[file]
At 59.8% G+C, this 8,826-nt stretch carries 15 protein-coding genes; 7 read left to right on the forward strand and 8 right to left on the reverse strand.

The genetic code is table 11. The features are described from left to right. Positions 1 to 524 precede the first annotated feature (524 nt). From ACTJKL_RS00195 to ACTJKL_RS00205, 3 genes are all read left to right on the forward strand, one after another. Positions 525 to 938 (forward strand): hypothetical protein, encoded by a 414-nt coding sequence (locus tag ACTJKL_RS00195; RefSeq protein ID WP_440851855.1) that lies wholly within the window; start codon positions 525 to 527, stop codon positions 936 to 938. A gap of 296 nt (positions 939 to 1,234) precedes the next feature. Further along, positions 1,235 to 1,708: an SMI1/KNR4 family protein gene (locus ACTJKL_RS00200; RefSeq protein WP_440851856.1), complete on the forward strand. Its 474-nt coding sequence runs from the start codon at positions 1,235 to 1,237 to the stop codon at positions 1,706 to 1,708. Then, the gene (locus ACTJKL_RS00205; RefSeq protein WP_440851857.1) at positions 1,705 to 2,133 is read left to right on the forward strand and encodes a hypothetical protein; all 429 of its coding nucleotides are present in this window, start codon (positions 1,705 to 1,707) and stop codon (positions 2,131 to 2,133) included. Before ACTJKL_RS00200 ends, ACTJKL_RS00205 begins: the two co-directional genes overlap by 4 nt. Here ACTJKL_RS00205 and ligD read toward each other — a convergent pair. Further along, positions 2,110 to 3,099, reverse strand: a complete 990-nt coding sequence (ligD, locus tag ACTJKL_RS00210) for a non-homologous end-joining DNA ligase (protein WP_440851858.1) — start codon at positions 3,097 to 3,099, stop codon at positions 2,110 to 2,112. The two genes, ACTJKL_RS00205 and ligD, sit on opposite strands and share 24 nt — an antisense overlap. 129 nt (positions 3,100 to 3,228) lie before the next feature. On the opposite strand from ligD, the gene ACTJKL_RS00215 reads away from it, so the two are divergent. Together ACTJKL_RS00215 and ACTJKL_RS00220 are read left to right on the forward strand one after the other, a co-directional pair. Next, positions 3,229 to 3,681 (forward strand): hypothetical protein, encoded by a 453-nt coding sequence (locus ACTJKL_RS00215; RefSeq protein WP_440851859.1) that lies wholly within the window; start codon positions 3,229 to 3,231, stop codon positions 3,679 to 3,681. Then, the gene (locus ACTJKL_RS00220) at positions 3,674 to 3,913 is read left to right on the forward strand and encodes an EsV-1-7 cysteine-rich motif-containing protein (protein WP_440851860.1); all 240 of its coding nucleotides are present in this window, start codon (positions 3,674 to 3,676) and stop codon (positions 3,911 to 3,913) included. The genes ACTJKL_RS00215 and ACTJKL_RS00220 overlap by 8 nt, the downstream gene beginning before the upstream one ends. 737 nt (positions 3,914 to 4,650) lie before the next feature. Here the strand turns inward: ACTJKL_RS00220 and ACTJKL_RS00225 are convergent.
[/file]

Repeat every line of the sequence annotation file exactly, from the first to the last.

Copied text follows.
At 59.8% G+C, this 8,826-nt stretch carries 15 protein-coding genes; 7 read left to right on the forward strand and 8 right to left on the reverse strand.

The genetic code is table 11. The features are described from left to right. Positions 1 to 524 precede the first annotated feature (524 nt). From ACTJKL_RS00195 to ACTJKL_RS00205, 3 genes are all read left to right on the forward strand, one after another. Positions 525 to 938 (forward strand): hypothetical protein, encoded by a 414-nt coding sequence (locus tag ACTJKL_RS00195; RefSeq protein ID WP_440851855.1) that lies wholly within the window; start codon positions 525 to 527, stop codon positions 936 to 938. A gap of 296 nt (positions 939 to 1,234) precedes the next feature. Further along, positions 1,235 to 1,708: an SMI1/KNR4 family protein gene (locus ACTJKL_RS00200; RefSeq protein WP_440851856.1), complete on the forward strand. Its 474-nt coding sequence runs from the start codon at positions 1,235 to 1,237 to the stop codon at positions 1,706 to 1,708. Then, the gene (locus ACTJKL_RS00205; RefSeq protein WP_440851857.1) at positions 1,705 to 2,133 is read left to right on the forward strand and encodes a hypothetical protein; all 429 of its coding nucleotides are present in this window, start codon (positions 1,705 to 1,707) and stop codon (positions 2,131 to 2,133) included. Before ACTJKL_RS00200 ends, ACTJKL_RS00205 begins: the two co-directional genes overlap by 4 nt. Here ACTJKL_RS00205 and ligD read toward each other — a convergent pair. Further along, positions 2,110 to 3,099, reverse strand: a complete 990-nt coding sequence (ligD, locus tag ACTJKL_RS00210) for a non-homologous end-joining DNA ligase (protein WP_440851858.1) — start codon at positions 3,097 to 3,099, stop codon at positions 2,110 to 2,112. The two genes, ACTJKL_RS00205 and ligD, sit on opposite strands and share 24 nt — an antisense overlap. 129 nt (positions 3,100 to 3,228) lie before the next feature. On the opposite strand from ligD, the gene ACTJKL_RS00215 reads away from it, so the two are divergent. Together ACTJKL_RS00215 and ACTJKL_RS00220 are read left to right on the forward strand one after the other, a co-directional pair. Next, positions 3,229 to 3,681 (forward strand): hypothetical protein, encoded by a 453-nt coding sequence (locus ACTJKL_RS00215; RefSeq protein WP_440851859.1) that lies wholly within the window; start codon positions 3,229 to 3,231, stop codon positions 3,679 to 3,681. Then, the gene (locus ACTJKL_RS00220) at positions 3,674 to 3,913 is read left to right on the forward strand and encodes an EsV-1-7 cysteine-rich motif-containing protein (protein WP_440851860.1); all 240 of its coding nucleotides are present in this window, start codon (positions 3,674 to 3,676) and stop codon (positions 3,911 to 3,913) included. The genes ACTJKL_RS00215 and ACTJKL_RS00220 overlap by 8 nt, the downstream gene beginning before the upstream one ends. 737 nt (positions 3,914 to 4,650) lie before the next feature. Here the strand turns inward: ACTJKL_RS00220 and ACTJKL_RS00225 are convergent.